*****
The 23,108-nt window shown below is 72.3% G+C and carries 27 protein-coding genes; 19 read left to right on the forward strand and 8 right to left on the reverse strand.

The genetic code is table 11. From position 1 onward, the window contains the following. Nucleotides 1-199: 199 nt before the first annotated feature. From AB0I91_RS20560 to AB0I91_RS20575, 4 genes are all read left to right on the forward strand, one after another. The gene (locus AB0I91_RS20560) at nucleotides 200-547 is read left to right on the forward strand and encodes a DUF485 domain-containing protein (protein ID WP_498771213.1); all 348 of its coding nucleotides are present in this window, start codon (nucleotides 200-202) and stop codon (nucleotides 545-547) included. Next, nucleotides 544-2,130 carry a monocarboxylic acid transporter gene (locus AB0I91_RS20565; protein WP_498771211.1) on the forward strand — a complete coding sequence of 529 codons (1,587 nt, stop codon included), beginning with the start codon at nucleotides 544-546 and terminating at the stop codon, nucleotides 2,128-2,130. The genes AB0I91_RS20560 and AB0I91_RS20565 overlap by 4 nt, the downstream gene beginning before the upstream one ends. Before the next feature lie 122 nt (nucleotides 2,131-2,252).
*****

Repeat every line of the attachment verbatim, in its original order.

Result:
The 23,108-nt window shown below is 72.3% G+C and carries 27 protein-coding genes; 19 read left to right on the forward strand and 8 right to left on the reverse strand.

The genetic code is table 11. From position 1 onward, the window contains the following. Nucleotides 1-199: 199 nt before the first annotated feature. From AB0I91_RS20560 to AB0I91_RS20575, 4 genes are all read left to right on the forward strand, one after another. The gene (locus AB0I91_RS20560) at nucleotides 200-547 is read left to right on the forward strand and encodes a DUF485 domain-containing protein (protein ID WP_498771213.1); all 348 of its coding nucleotides are present in this window, start codon (nucleotides 200-202) and stop codon (nucleotides 545-547) included. Next, nucleotides 544-2,130 carry a monocarboxylic acid transporter gene (locus AB0I91_RS20565; protein WP_498771211.1) on the forward strand — a complete coding sequence of 529 codons (1,587 nt, stop codon included), beginning with the start codon at nucleotides 544-546 and terminating at the stop codon, nucleotides 2,128-2,130. The genes AB0I91_RS20560 and AB0I91_RS20565 overlap by 4 nt, the downstream gene beginning before the upstream one ends. Before the next feature lie 122 nt (nucleotides 2,131-2,252).